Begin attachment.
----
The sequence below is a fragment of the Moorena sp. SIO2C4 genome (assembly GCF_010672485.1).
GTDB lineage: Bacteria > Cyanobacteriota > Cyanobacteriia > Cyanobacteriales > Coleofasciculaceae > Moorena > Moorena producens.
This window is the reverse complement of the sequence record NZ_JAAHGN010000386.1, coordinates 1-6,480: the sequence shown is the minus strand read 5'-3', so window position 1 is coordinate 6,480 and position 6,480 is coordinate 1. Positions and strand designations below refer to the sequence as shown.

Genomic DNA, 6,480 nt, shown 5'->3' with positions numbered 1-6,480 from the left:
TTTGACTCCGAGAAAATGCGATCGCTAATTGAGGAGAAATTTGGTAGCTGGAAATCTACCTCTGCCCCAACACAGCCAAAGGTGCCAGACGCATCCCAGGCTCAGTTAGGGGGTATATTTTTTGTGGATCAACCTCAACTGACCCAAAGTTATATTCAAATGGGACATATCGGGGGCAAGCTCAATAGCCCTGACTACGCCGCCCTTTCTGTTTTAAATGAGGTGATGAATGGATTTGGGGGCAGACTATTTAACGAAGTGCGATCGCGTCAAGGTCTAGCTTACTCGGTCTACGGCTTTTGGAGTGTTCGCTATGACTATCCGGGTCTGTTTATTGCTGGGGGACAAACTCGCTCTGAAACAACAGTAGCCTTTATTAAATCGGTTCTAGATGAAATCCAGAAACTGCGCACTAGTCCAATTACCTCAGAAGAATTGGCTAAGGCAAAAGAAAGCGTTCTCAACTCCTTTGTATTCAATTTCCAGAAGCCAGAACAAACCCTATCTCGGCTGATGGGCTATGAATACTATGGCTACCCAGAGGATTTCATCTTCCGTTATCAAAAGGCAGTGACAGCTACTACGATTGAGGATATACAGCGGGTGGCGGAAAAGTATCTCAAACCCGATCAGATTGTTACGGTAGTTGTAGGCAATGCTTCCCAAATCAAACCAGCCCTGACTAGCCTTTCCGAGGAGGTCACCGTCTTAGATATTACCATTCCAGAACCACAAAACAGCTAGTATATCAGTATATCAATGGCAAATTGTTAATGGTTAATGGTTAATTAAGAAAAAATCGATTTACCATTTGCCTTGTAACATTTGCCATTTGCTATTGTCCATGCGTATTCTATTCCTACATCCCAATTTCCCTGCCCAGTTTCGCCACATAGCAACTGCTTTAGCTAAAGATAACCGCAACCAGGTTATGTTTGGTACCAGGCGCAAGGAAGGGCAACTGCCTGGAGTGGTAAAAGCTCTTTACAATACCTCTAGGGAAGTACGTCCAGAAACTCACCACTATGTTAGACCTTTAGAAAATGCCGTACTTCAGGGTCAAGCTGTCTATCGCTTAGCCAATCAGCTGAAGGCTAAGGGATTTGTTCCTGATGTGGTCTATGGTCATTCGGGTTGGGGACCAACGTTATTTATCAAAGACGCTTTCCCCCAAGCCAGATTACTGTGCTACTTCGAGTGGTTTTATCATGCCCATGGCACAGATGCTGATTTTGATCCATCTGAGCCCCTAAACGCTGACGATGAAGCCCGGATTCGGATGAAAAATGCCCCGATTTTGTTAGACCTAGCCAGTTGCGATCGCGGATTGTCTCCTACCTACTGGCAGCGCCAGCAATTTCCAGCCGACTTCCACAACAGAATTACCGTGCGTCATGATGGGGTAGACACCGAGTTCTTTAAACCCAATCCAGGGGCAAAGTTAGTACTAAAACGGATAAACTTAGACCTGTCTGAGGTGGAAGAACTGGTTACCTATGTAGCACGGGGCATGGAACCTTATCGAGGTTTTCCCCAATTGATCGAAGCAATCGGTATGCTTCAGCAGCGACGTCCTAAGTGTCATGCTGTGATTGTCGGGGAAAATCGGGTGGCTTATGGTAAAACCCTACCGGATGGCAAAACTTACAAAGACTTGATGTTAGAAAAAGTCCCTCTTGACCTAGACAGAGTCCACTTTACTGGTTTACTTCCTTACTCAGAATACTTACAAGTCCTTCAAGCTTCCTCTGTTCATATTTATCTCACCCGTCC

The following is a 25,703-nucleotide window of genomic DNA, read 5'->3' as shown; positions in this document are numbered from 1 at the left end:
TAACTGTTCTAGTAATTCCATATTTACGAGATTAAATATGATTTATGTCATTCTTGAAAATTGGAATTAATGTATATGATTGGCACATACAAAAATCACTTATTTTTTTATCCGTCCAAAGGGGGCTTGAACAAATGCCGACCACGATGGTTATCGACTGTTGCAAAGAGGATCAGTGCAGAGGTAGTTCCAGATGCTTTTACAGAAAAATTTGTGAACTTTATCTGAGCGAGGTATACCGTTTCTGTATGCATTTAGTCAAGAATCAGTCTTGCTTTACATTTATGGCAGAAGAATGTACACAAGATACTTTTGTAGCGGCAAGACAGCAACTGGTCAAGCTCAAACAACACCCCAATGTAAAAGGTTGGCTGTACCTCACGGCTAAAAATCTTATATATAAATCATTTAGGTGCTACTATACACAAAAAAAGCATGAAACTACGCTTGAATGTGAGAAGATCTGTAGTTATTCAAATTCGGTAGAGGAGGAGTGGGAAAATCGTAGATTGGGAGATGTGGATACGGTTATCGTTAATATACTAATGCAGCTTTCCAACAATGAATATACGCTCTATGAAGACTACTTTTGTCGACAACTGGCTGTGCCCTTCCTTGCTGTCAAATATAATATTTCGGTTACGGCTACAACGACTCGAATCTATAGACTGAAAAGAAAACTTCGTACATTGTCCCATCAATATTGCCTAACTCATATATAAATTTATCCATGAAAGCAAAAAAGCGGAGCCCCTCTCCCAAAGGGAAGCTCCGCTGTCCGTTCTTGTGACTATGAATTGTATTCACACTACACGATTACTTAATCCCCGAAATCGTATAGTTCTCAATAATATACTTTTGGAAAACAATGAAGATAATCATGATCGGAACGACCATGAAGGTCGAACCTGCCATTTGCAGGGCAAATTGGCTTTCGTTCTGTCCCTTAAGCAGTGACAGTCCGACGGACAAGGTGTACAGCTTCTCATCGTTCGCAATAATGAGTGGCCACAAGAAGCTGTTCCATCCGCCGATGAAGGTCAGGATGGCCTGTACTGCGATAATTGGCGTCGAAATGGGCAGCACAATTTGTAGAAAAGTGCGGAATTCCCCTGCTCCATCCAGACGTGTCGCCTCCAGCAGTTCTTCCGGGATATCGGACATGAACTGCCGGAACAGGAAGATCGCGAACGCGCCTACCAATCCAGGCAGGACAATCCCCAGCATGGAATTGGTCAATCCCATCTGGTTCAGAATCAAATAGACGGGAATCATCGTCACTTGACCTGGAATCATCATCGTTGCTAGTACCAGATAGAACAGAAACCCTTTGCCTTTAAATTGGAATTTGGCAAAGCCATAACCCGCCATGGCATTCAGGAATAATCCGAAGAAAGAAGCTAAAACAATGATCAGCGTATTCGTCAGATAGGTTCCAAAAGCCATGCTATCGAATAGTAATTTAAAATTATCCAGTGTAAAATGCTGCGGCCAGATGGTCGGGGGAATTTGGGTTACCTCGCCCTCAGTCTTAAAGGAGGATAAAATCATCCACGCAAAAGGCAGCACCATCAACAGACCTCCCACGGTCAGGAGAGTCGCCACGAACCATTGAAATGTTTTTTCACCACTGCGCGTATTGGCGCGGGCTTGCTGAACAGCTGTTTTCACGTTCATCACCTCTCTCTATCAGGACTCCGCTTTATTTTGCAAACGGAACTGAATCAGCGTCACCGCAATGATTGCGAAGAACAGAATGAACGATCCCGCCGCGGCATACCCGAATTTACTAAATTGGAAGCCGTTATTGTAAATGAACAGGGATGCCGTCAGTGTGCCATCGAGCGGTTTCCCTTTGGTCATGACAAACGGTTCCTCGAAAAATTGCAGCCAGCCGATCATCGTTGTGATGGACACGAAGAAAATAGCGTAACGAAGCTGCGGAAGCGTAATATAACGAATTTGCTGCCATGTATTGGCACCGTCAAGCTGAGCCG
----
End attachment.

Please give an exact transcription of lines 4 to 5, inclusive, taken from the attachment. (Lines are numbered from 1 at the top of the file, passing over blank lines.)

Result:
Genomic DNA, 6,480 nt, shown 5'->3' with positions numbered 1-6,480 from the left:
TTTGACTCCGAGAAAATGCGATCGCTAATTGAGGAGAAATTTGGTAGCTGGAAATCTACCTCTGCCCCAACACAGCCAAAGGTGCCAGACGCATCCCAGGCTCAGTTAGGGGGTATATTTTTTGTGGATCAACCTCAACTGACCCAAAGTTATATTCAAATGGGACATATCGGGGGCAAGCTCAATAGCCCTGACTACGCCGCCCTTTCTGTTTTAAATGAGGTGATGAATGGATTTGGGGGCAGACTATTTAACGAAGTGCGATCGCGTCAAGGTCTAGCTTACTCGGTCTACGGCTTTTGGAGTGTTCGCTATGACTATCCGGGTCTGTTTATTGCTGGGGGACAAACTCGCTCTGAAACAACAGTAGCCTTTATTAAATCGGTTCTAGATGAAATCCAGAAACTGCGCACTAGTCCAATTACCTCAGAAGAATTGGCTAAGGCAAAAGAAAGCGTTCTCAACTCCTTTGTATTCAATTTCCAGAAGCCAGAACAAACCCTATCTCGGCTGATGGGCTATGAATACTATGGCTACCCAGAGGATTTCATCTTCCGTTATCAAAAGGCAGTGACAGCTACTACGATTGAGGATATACAGCGGGTGGCGGAAAAGTATCTCAAACCCGATCAGATTGTTACGGTAGTTGTAGGCAATGCTTCCCAAATCAAACCAGCCCTGACTAGCCTTTCCGAGGAGGTCACCGTCTTAGATATTACCATTCCAGAACCACAAAACAGCTAGTATATCAGTATATCAATGGCAAATTGTTAATGGTTAATGGTTAATTAAGAAAAAATCGATTTACCATTTGCCTTGTAACATTTGCCATTTGCTATTGTCCATGCGTATTCTATTCCTACATCCCAATTTCCCTGCCCAGTTTCGCCACATAGCAACTGCTTTAGCTAAAGATAACCGCAACCAGGTTATGTTTGGTACCAGGCGCAAGGAAGGGCAACTGCCTGGAGTGGTAAAAGCTCTTTACAATACCTCTAGGGAAGTACGTCCAGAAACTCACCACTATGTTAGACCTTTAGAAAATGCCGTACTTCAGGGTCAAGCTGTCTATCGCTTAGCCAATCAGCTGAAGGCTAAGGGATTTGTTCCTGATGTGGTCTATGGTCATTCGGGTTGGGGACCAACGTTATTTATCAAAGACGCTTTCCCCCAAGCCAGATTACTGTGCTACTTCGAGTGGTTTTATCATGCCCATGGCACAGATGCTGATTTTGATCCATCTGAGCCCCTAAACGCTGACGATGAAGCCCGGATTCGGATGAAAAATGCCCCGATTTTGTTAGACCTAGCCAGTTGCGATCGCGGATTGTCTCCTACCTACTGGCAGCGCCAGCAATTTCCAGCCGACTTCCACAACAGAATTACCGTGCGTCATGATGGGGTAGACACCGAGTTCTTTAAACCCAATCCAGGGGCAAAGTTAGTACTAAAACGGATAAACTTAGACCTGTCTGAGGTGGAAGAACTGGTTACCTATGTAGCACGGGGCATGGAACCTTATCGAGGTTTTCCCCAATTGATCGAAGCAATCGGTATGCTTCAGCAGCGACGTCCTAAGTGTCATGCTGTGATTGTCGGGGAAAATCGGGTGGCTTATGGTAAAACCCTACCGGATGGCAAAACTTACAAAGACTTGATGTTAGAAAAAGTCCCTCTTGACCTAGACAGAGTCCACTTTACTGGTTTACTTCCTTACTCAGAATACTTACAAGTCCTTCAAGCTTCCTCTGTTCATATTTATCTCACCCGTCC